The diagram shows that power consumption on Medfield should be competitive with the current ARM-based SoC leaders in the market today.  Areas like 3G standby, basic audio playback and video playback should be accomplished with minimal power draw in order to have battery life extended to at least current expectations.  The performance graphs here on Browser Mark and "Graphics" are impressive as well though obviously we have a TON of missing information to really make the graph meaningful.  Anand puts it well:

Barring any outright deception however, there seems to be potential in Medfield.

I tend to believe that Intel is too smart to misjudge a product to investors, but remember how impressive the initial performance results of Larrabee were for years? 

I am hopeful and excited for Intel's mobility plans in 2012 as other information we have seen looks impressive.  Let's see what CES has to offer.

Give your project good CARMA, get a CUDA on ARM dev kit!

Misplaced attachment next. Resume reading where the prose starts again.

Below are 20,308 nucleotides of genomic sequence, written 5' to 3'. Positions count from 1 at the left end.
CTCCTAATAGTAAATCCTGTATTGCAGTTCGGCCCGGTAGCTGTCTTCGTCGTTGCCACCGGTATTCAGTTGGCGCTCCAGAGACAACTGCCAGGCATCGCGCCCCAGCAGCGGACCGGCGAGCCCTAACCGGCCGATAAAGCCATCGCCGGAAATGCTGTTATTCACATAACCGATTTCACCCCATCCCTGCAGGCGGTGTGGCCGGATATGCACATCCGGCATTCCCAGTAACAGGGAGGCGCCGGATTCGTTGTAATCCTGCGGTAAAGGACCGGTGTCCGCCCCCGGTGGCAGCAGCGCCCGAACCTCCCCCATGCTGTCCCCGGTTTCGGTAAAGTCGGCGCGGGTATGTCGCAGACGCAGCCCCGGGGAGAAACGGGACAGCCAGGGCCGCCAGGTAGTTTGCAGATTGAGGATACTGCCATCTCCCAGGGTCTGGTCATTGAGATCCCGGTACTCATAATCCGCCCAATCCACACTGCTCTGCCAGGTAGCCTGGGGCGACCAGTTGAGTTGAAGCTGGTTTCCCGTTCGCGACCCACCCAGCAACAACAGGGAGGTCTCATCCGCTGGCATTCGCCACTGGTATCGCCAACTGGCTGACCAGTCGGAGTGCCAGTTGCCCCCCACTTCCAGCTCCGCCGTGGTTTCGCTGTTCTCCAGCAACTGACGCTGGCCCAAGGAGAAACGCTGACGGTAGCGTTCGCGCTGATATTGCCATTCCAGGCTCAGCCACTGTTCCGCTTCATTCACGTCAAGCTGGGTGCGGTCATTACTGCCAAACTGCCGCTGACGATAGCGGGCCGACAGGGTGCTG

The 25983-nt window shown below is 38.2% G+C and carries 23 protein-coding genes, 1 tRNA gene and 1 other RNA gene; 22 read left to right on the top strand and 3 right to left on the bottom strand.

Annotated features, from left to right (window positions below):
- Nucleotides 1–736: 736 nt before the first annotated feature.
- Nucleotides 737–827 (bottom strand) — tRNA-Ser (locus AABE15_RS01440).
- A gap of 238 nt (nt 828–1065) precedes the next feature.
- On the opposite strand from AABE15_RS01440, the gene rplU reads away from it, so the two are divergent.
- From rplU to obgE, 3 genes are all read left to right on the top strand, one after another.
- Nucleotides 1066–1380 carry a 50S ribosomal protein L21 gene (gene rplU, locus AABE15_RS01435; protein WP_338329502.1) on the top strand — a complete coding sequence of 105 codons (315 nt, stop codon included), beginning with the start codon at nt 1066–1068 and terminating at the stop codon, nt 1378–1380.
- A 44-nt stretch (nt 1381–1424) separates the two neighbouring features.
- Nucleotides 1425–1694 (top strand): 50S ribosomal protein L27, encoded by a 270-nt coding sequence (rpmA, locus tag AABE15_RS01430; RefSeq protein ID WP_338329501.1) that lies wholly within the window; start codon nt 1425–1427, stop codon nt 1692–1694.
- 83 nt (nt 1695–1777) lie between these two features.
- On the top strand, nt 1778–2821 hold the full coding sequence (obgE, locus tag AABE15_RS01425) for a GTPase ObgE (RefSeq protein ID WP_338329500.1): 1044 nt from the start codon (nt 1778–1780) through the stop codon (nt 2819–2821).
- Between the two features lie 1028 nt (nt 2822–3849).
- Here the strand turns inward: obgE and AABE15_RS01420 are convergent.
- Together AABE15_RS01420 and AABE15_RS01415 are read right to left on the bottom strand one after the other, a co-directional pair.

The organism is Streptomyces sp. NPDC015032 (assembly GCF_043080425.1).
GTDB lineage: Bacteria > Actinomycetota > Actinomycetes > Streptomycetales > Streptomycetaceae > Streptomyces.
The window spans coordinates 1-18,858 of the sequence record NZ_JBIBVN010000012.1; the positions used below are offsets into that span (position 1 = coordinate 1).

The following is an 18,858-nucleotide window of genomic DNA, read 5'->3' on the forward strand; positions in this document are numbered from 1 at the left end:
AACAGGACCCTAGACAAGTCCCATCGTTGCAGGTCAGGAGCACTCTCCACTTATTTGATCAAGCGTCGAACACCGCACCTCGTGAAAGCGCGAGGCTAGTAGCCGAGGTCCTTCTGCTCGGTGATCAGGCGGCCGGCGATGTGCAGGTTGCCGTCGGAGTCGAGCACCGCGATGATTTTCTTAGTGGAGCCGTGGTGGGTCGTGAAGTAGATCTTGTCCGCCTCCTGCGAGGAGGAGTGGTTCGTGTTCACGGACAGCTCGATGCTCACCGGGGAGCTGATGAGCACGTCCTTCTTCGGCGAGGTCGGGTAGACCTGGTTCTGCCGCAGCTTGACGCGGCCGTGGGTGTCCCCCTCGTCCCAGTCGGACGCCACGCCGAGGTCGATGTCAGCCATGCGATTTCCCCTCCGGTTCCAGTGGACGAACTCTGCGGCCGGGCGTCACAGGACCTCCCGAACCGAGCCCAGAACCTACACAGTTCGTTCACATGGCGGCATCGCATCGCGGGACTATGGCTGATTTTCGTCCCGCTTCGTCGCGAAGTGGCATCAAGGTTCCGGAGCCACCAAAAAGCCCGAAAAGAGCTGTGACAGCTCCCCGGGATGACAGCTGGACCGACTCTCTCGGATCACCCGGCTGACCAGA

Subject: General Tech, Graphics Cards, Processors | December 20, 2011 - 04:34 AM |
Tagged: nvidia, CUDA, CARMA, capital letters, arm

Okay so the pun was a little obvious, but NVIDIA has just announced the specifications and name for the development kit used to develop for their ARM-based GPU computing platform. The development kit will provide a method to build and test applications on a platform similar to what will be found in the Barcelona Supercomputing Centre’s upcoming GPU supercomputer until you are ready to deploy the finished application with real data on the real machine. Such is the life of a development units.

CARMA.jpg

Carma: What goes around, comes around... right Intel?

The development kit is quite modest in its specifications:

  • Tegra3 ARM A9 CPU
  • Quadro 1000M GPU (96 CUDA Cores)
  • 2GB system RAM, 2GB GPU RAM
  • 4x PCIe Gen1 CPU to GPU link
  • 1000Base-T networking support
  • SATA, HDMI, DisplayPort, USB.
 
While the specifications are somewhere between a high-end tablet and a modest workstation, the real story is the continued progress by NVIDIA into the High Performance Computing (HPC) market. NVIDIA seems to be certain that they are able to (ARM-)wrestle more market share from Intel and other players such as IBM on the high performance front. Many would probably speculate about NVIDIA’s crushing in towards the home market from both ends, but I expect that creating a compelling ARM product for a desktop PC will never be the problem for NVIDIA: it is a lack of anything compelling to run on it these days for a desktop user.